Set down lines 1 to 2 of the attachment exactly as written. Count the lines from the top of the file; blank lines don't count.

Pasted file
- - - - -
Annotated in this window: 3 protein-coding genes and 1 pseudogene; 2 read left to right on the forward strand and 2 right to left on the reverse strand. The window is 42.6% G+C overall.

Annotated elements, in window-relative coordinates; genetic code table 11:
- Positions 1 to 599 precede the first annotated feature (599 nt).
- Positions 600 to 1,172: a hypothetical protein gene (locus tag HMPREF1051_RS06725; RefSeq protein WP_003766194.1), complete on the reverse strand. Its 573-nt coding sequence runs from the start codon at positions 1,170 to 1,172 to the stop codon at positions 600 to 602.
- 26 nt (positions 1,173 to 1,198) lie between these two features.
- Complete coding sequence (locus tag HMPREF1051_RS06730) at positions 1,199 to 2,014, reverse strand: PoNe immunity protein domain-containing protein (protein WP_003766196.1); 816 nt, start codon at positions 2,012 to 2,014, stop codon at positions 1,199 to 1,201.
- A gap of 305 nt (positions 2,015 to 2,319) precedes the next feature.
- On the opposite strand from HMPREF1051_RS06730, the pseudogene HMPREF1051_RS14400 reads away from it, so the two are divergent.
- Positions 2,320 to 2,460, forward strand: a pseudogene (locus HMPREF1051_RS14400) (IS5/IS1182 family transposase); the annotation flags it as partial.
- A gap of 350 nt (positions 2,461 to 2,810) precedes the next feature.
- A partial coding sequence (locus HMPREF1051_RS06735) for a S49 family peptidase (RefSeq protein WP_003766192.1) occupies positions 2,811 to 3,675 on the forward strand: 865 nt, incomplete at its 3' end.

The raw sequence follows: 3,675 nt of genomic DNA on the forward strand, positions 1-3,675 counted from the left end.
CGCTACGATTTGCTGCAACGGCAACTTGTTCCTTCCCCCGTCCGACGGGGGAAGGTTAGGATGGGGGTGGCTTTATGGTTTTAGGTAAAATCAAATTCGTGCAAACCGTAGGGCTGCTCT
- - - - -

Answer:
Annotated in this window: 3 protein-coding genes and 1 pseudogene; 2 read left to right on the forward strand and 2 right to left on the reverse strand. The window is 42.6% G+C overall.

Annotated elements, in window-relative coordinates; genetic code table 11: